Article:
For the tomato cream sauce, heat a non-stick pan and tip in the meat. You can add a few drops of olive oil if you feel the sausage does not have enough fat. Within minutes, the nuggets of deliciousness will start to sizzle, giving off a wonderful aroma, redolent of various spices and vinegar – the famed recheiad masala of Goa.
Goan Choriz sizzling away
The tart and unabashedly spicy meat will release its own oil, enough for us to sauté the minced garlic and onion. Let the meat retain some of the fat and not get rendered totally. This will take the level of awesomeness notches higher.
The minced garlic and onion joins the meat ... a beautiful union frying away
When the onion and garlic are sufficiently softened (not caramelized), pour in the fresh tomato pulp, sweet and sour tomato sauce and the reserved spiced water. Stir well and let the sauce simmer for 3-4 minutes on low heat. Take care not to let the sauce reduce.
The tomato pulp and spiced water joins the fun!
Sweet and sour sauce is added..
Once the sauce begins to bubble and thicken, turning a luscious red, take the pan off the heat and tip in the cream and the cheese. Give a good stir so that the cream and cheese mingle well with the tomato sauce. Put it back on the stove at low heat.
Dollops of fresh cream and grated cheese
In the meantime, boil the penne pasta in salted water till al dente. Drain the pasta and add them to the tomato-cream sauce in the pan. Toss well.
Sprinkle the assorted dried herbs and basil leaves over the pasta and give the pasta a good mix. In case the sauce seems too dry, add a few spoonful of the pasta water. Thankfully, mine turned out just right.
A sprinkling of dried seasoning and fresh basil leaves
Wait till the basil wilts a bit and take the pan off the gas. And don’t forget to check if the dish requires any salt. I did not have to add any salt in mine as the sausages and cheese already had a good amount of salt in them.
Time for garnish!
Honestly, I am bad at garnishing my food. I prefer to let the flavors stand out on their own. But I am a big fan of cheese crisps, particularly since they are so easy to make.
For the crisps, just heat a non-stick pan and spread some grated cheese on it. The cheese should be arranged flat and not in a mound. In a few seconds the cheese will begin to bubble and the edges will become golden. Flip over carefully and let the other side crisp up. Your golden discs of cheesy yumminess are ready!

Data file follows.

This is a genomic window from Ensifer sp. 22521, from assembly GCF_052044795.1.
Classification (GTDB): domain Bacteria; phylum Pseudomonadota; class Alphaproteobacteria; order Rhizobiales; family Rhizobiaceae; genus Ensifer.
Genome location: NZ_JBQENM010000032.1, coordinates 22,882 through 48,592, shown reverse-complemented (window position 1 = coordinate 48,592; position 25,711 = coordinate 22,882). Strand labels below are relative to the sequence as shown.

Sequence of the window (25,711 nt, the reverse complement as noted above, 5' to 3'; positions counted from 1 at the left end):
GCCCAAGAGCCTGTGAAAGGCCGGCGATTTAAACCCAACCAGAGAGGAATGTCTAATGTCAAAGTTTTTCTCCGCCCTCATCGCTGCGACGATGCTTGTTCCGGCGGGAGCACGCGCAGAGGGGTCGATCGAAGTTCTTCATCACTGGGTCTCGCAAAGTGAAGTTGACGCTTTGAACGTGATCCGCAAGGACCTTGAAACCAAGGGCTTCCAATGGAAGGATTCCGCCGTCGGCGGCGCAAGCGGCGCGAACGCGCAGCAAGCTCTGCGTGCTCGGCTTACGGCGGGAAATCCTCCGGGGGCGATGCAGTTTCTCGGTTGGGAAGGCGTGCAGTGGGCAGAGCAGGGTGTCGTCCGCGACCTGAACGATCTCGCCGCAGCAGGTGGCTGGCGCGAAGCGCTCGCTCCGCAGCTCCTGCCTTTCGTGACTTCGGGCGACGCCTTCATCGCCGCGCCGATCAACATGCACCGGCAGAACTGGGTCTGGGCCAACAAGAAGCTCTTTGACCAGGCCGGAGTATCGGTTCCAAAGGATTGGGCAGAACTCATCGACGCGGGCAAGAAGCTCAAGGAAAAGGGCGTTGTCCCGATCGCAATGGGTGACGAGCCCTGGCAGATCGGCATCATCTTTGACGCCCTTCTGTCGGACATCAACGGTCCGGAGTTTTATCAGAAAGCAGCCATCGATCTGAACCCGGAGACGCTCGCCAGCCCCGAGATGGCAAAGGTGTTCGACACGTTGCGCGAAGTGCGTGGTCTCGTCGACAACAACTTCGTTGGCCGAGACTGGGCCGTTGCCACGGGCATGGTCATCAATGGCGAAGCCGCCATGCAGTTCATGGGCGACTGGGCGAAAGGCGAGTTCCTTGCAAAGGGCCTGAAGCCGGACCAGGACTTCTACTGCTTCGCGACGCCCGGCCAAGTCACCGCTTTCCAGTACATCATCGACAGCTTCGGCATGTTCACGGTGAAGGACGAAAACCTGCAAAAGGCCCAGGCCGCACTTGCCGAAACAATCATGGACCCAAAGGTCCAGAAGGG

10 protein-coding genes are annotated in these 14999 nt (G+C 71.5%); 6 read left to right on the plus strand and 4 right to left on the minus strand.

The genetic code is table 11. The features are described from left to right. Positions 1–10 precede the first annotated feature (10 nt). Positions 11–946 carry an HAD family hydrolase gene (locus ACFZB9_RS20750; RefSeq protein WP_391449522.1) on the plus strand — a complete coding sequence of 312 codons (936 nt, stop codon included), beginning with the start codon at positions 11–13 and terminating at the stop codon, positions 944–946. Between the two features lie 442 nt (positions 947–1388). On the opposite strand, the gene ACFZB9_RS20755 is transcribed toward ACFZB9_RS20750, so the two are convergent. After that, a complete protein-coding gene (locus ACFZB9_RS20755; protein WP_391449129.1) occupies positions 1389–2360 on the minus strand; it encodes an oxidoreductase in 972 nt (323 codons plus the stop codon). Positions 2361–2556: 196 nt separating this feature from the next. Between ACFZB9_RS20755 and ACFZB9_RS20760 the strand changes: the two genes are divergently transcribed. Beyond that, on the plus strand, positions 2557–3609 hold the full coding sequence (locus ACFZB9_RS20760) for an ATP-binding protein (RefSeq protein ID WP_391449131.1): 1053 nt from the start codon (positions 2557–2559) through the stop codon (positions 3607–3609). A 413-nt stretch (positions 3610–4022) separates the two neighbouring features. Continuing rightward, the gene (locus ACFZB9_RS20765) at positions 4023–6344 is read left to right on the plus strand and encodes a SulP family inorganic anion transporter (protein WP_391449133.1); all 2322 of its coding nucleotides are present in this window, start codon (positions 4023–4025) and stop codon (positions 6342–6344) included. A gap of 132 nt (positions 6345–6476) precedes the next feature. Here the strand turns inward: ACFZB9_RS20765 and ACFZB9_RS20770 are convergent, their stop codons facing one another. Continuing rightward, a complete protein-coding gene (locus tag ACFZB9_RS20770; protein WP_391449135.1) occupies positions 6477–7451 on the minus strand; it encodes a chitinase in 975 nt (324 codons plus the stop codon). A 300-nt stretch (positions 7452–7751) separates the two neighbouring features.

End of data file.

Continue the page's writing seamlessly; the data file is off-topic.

Now, transfer the hot pasta into a bowl. Sprinkle some more dried herbs and grated cheese if you wish. Then, arrange a small sprig of fresh basil leaves and the cheese crisps on the bowl. Pick up a fork, a spoon, or a ladle. Just dig in.
I did not care for the heat as I took in a mouthful of pasta. For a sauce that I had made the first time, purely on instinct, it seemed to have just the right balance of salt, spice, tart and sweetness. The sharp, searing spice levels of the Goan Choriz was toned down by the fresh cream and tomato sauce. The basil leaves imparted a fresh zing.
And the pasta shone bright. It held the sauce within its slender rolls, so that every mouthful turned out supremely juicy and succulent. I realized that only good quality penne pasta could do justice to my sauce. Del Monte did not let me down.
As I sat back relishing my bowlful of pasta, I was transferred back in time… To a warm, sunny kitchen, with a cat preening itself in the windowsill and the patter of children’s feet around me. The window opened out to a large golden glade, bales of hay stacked against each other. Suddenly, the kitchen door would open and a tall Italian would stride in, his curly locks framing his aquiline features, and his arms circled around a football.
He would inhale deeply, turn around to face me and ask:
“Mia cara, is that pasta I smell?”